Title: Gays are out to convert straights says MP Credit: Hansard Features Thursday 1st July 2004 - 12:00pm1088640000 Article: 319 Rights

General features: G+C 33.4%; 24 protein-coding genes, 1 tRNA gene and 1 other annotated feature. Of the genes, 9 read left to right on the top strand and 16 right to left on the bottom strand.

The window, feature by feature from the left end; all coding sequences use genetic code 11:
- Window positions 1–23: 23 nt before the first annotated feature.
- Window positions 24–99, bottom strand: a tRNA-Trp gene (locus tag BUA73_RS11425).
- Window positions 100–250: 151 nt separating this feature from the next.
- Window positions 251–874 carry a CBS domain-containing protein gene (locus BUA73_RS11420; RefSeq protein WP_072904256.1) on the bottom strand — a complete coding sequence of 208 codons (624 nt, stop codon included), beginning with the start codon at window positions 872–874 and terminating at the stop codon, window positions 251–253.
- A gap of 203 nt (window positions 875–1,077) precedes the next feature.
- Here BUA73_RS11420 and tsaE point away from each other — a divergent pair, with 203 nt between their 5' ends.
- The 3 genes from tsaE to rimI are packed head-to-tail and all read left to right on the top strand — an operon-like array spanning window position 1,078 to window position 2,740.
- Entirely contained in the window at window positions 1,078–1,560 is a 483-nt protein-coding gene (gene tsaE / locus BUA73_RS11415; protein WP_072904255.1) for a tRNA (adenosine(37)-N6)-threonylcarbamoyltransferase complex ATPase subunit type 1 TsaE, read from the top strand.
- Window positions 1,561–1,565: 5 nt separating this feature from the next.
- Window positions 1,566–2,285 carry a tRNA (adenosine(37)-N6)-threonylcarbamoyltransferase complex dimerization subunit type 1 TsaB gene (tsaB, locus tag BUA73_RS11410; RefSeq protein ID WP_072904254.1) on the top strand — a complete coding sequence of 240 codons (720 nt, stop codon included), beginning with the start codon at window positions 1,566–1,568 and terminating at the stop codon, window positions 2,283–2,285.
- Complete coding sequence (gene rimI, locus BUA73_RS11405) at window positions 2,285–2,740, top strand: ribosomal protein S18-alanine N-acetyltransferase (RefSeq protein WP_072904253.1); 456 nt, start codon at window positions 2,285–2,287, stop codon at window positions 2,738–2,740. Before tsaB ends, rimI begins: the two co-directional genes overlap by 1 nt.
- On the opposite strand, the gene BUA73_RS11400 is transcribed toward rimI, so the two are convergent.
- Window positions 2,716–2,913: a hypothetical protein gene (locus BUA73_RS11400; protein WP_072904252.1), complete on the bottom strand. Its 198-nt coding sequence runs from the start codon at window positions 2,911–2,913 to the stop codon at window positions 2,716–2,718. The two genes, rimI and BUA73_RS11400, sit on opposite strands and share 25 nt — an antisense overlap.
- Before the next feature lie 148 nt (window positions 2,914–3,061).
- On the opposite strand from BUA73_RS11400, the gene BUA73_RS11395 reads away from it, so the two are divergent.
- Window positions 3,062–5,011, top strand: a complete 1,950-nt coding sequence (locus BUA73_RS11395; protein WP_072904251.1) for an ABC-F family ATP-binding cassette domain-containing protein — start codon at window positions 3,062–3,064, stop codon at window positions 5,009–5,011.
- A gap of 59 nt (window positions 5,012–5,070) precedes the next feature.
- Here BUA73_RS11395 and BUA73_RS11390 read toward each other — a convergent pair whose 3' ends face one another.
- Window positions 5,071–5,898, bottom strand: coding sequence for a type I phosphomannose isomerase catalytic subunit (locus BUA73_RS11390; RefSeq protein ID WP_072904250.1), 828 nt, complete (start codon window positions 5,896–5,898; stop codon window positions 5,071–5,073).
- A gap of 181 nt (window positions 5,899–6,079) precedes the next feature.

"(Gays) seek converts. It is the hard sell of the homosexual lifestyle. I will not buy it," National's Rakaia MP tells the House. Here's his Relationships Bill speech, as recorded in Hansard. BRIAN CONNELL: Of all the moral issues that this Parliament will involve itself in, I do not think that many will generate more controversy and bitterness than those concerned with homosexual marriage, or, as the Government would have us believe, with the Civil Union Bill. I understand that this is a debate on the Relationships (Statutory References) Bill, but I cannot talk about that bill without at least referring to the Civil Union Bill, because one is dependent on the other. I accept that the discussion around de facto relationships will generate less controversy, but I put it to the House that this debate will continue to rage, because any attack on the institution of marriage—a marriage between a man and a woman, and, by definition, children—will, for those who believe that minority groups are trying to re-engineer society in their own image, simply not be tolerated. I am surprised—nay, concerned—that until recently the churches have been spectacularly silent on this issue. I would not have thought they would be silent, because the institution of marriage is core to their business. Notwithstanding that observation, Cardinal Williams has now had the courage to speak out. What he has received for having had the courage to put a carefully considered position is criticism from the Prime Minister, who said that his contribution was sad. This came from the Prime Minister who called for tolerance in the debate. I will not use the word “hypocritical”, because I know it is not parliamentary, but I would ask listeners to consider the veracity of the Prime Minister's position. After voicing strong views on the Civil Union Bill, I have been vilified by some sectors of society as being homophobic. I say to those people that that is simply not the case at all. I have no antipathy whatsoever towards homosexuals, of either sex. Throughout a long business career I have known a good number of homosexuals, and a good number I call friends. In the main, I find these people to be deeply sensitive. So, I pose the question: why am I opposed to this bill? It is simply an old-fashioned concept I hold: I believe it is morally wrong. There is nothing new about erotic attractions between members of the same sex. It has been happening for centuries. Although it may be tolerated, maybe even accepted by some, there has never been any suggestion over the centuries that it would be given the same parity as marriage within the State. That is why I believe that this bill and the Civil Union Bill have to be strongly opposed. I believe that the talk about de facto relationships is simply a smokescreen. The gay movement is seeking acceptance that its lifestyle is a satisfactory alternative to traditional heterosexual marriage. It is, in my view, the subject of a highly organised campaign, with its protagonists deeply embedded in the Labour Party caucus. They do not seek understanding or fairness; they seek converts. It is the hard sell of the homosexual lifestyle. I will not buy it, and I do not believe that mainstream New Zealand will buy it, either. We were asked for tolerance regarding the Prostitution Reform Bill. Those of us who had the courage to rise and argue that it was evil legislation were told that we were intolerant, and that if we legalised prostitution, prostitution would be taken off the streets. One has only to go down the main streets of any city in this country to see prostitutes as young as 11 and 12 years of age plying their trade, and that is a disgrace. I take no comfort whatsoever from those who say to us that we need to be more tolerant in our views on this issue. Let me turn specifically to some of the issues that have been raised in this bill. I have heard all sorts of self-indulgent drivel about marriage and its religious associations. I know of many—and there are probably many thousands of such Kiwis—who have been married in non-religious ceremonies, and I have never heard any of them raise any concerns about their human rights having been breached. Another excuse that is often put forward by the gay movement is that their people's rights are being impinged on in respect of property. I say to the House that in this country people can name their dog as the main beneficiary in their will. My advice to these parties is that they should go to their lawyer and sort it out, just like the rest of us have to do. They should not ask the country to legislate to use—as Mr Baldock said—a sledgehammer to smash a legal nut. It is simply not necessary. Different-sex individuals living together have the same property rights under existing law. I accept that there are some situations where they will not have all their rights recognised, but I say to them, and particularly to those in de facto relationships, that if they want what marriage can offer, they should simply make the commitment and get married. That, in my view, is what marriage is all about—love and commitment. I will not tolerate those who want to argue that putting in place all sorts of alternatives to marriage is not an attack on the institution of marriage itself. It is, and, as I said, I will not stand for it. The reason I am strongly opposed to what has been suggested under this legislation is that it is just a continuation of the slippery slope of casualising relationships. That trend has been in vogue in New Zealand for nigh-on 30 years, and the consequences for some of our kids in this country have been disastrous. We see the damage everywhere we look. Every day we see dysfunctional families, high crime rates, welfare dependency, women with four, five, or six kids, fathers who do not know how many kids they have, and all sorts of terrible abuse. I will not say that marriage is a perfect solution. I am not arguing that at all. I am saying it is a standard-bearer that says that at least this is a stake in the ground—that these are the minimum standards that society stands for and stands up for. Anything that erodes those standards just does not make sense. Why would we want to legislate to accelerate the trend of a breakdown in relationships? I do not believe, when we think this through, that this is really what society wants. Certainly, where there are some anomalies that cannot be sorted out through attorney or client relationships, then maybe we should look at changing those things, but we should not change the standards that underpin a civilised society. I call on members of the House to reflect on some of these views and comments, and to have the courage to stand up and articulate those views. I am not suggesting that people who oppose this legislation do not have the high moral ground; they do. But I want them to have the courage of their convictions to stand up and make a stand. If anyone feels very strongly that those who argue against this legislation are right, then they should stand up as well, because we cannot do it by ourselves. Hansard - 1st July 2004